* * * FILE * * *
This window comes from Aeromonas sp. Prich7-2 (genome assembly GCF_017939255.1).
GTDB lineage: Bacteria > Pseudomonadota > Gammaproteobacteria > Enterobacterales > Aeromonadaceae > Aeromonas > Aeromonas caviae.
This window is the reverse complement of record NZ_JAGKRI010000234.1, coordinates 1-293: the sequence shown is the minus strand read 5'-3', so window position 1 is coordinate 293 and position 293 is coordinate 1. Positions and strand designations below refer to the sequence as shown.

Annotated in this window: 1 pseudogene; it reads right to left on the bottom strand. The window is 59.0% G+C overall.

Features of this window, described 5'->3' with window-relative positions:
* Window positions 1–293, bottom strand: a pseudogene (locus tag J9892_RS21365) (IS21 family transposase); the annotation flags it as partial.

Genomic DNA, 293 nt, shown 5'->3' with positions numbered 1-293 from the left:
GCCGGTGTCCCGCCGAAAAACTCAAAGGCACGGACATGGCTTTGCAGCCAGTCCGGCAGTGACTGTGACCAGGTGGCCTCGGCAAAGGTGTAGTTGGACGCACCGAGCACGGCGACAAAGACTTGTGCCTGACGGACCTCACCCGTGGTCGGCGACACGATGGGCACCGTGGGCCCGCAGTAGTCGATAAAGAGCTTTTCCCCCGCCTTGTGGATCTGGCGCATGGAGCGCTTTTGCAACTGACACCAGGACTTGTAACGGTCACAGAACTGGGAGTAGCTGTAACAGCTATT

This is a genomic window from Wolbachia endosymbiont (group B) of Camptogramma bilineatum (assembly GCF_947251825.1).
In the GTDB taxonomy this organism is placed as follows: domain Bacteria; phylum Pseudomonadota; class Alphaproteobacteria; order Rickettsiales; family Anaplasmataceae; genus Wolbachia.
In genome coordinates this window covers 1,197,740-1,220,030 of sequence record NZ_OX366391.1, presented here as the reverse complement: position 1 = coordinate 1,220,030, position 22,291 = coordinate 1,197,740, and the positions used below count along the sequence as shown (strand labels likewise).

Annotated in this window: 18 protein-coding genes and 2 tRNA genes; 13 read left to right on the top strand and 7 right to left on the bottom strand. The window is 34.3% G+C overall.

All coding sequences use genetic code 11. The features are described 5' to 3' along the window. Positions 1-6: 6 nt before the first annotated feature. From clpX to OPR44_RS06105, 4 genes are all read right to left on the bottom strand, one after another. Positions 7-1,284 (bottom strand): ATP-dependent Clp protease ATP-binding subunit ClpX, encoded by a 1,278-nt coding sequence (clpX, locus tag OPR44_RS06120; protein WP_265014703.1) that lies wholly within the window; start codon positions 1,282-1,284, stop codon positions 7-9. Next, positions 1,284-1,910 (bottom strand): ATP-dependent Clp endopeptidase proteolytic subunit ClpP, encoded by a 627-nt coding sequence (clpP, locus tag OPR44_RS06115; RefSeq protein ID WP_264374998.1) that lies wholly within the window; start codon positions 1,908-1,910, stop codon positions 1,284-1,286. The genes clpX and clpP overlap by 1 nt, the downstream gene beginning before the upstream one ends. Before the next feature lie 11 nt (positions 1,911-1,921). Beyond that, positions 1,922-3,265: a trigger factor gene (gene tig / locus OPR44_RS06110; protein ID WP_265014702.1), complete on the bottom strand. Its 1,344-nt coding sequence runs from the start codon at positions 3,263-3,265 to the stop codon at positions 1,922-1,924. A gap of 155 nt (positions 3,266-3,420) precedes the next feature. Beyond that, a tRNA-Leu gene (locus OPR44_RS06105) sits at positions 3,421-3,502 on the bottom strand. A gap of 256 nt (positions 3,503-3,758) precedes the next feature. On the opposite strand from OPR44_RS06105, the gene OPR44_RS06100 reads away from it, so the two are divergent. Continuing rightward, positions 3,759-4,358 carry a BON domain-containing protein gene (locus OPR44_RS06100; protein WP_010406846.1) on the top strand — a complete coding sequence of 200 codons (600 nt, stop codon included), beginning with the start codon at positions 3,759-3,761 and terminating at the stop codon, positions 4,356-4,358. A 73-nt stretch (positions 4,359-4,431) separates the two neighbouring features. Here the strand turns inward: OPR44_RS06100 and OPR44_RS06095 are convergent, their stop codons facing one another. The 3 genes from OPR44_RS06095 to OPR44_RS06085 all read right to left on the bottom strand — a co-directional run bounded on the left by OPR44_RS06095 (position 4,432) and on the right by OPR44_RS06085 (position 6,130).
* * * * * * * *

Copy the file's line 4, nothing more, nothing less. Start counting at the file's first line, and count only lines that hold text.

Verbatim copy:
Annotated in this window: 1 pseudogene; it reads right to left on the bottom strand. The window is 59.0% G+C overall.